The Cavaliers had two pretty good reasons to celebrate on Wednesday and neither had to do with the start of a new year.
Kyrie Irving avoided a significant injury to his left knee and Anderson Varejao is beginning 2014 fully healthy. Given the extensive injury history to two of the Cavs’ best players, both are fairly significant.
An MRI revealed no structural damage to Irving’s knee, which he injured during Tuesday’s loss at the Indiana Pacers. He was diagnosed with a contusion, the team said, and is listed as questionable for today’s home game against the Orlando Magic.
As for Varejao, today’s game against the Magic will mark his 32nd this season. It might not sound like much, but it surpasses his games-played totals from any of the past three seasons.
Varejao played 31 games three years ago before he injured his ankle in practice and was forced to miss the rest of the season. He has played in 25 games in each of the last two seasons. He never used to think about injuries during his first six years in the league, but the last three have changed that.
“When you have freak injuries like I did the last three years, sometimes I think about it, especially when I have a bad game,” Varejao said. “I think to myself, ‘The most important thing is just that I’m healthy now.’ You’re going to play good. You’re going to play bad. But as long as I stay healthy, I should be happy. Every player should feel the same way.”
The loss to the Pacers represented his 500th regular-season game. He also took over sole possession of third place on the Cavs’ list of all-time offensive rebounders. Varejao reflected on his career this week and was surprised at how quickly the years have gone by.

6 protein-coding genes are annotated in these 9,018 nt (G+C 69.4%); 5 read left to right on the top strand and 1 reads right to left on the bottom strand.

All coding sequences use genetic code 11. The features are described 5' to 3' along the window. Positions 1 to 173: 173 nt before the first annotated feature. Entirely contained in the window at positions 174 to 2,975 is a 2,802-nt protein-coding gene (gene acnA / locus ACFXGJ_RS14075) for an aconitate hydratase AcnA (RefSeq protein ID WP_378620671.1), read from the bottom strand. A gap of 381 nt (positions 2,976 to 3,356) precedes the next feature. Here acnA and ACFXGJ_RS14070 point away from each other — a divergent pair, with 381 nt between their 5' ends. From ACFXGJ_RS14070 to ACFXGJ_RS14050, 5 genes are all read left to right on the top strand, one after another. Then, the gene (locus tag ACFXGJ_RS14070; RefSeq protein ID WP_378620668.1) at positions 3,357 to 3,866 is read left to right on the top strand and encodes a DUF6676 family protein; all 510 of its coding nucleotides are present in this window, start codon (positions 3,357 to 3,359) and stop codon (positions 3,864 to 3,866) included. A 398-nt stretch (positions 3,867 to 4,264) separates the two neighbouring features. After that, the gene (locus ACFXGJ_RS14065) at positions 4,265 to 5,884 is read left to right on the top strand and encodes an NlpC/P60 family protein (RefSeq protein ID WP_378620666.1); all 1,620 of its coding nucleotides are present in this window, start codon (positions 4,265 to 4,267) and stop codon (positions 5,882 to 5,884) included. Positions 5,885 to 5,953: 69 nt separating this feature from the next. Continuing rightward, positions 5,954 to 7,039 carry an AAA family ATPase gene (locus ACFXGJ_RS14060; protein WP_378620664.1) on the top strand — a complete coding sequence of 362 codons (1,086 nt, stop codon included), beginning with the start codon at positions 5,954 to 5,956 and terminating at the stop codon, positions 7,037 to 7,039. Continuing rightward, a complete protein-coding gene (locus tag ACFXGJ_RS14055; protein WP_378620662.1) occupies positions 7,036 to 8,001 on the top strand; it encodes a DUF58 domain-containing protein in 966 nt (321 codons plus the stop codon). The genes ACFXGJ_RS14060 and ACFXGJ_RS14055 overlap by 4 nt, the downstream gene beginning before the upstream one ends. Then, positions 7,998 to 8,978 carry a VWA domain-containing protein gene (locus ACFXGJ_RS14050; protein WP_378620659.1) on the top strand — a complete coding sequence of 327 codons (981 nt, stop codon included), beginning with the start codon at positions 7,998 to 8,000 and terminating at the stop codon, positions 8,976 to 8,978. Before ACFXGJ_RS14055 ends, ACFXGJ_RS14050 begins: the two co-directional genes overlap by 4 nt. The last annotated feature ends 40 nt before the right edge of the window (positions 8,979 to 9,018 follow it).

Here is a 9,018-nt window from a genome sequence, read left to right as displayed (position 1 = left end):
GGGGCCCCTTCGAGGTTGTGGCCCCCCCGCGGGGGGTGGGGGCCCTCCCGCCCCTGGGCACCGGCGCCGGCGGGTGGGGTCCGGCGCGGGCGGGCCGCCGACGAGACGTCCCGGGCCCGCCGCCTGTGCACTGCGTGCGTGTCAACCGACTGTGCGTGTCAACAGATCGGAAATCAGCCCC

“I remember Scott Williams telling me my first year, ‘I’ve been in the league for 16 years. Enjoy it because time goes by fast,’ ” Varejao said while snapping his fingers. “So every time somebody comes to me and says, ‘It’s been 500 games, you’ve got 3,000 rebounds…’ it’s been a long time, but it feels like yesterday. It’s crazy, just crazy, how fast time goes by.”
The Cavs’ internal thinkers believed prior to the season they could be successful this year if the three best players with injury histories — Irving, Varejao and Andrew Bynum — could all stay healthy.
None of the three have been injured — at least until Irving fell to the court Tuesday — yet the Cavs still began Wednesday 10-21 and tied with five other teams for the third-most losses in the league.
Bynum avoided problems with his knees, but it was problems off the court that forced the Cavs to seek a trade for him. Bynum’s presence has allowed Varejao to come off the bench most of the season, but that has recently changed. The time as a reserve has allowed Varejao to play fewer minutes per game this year than any previous year when he was a full-time starter, although Bynum’s absence will likely force an increase in minutes.
Irving’s goal remains to play in all 82 games, but that could be tricky now considering the knee injury. He said Tuesday he felt a pop in the knee, but was relieved by the MRI results after battling a variety of injuries in each of his first two years in the NBA.
“Scary moment but I’ll be good,” Irving wrote on his Twitter account. “Thanks for everyone’s support and concern.”
Jason Lloyd can be reached at firstname.lastname@example.org. Read the Cavs blog at http://www.ohio.com/cavs. Follow him on Twitter http://www.twitter.com/JasonLloydABJ. Follow ABJ sports on Facebook at http://www.facebook.com/sports.abj.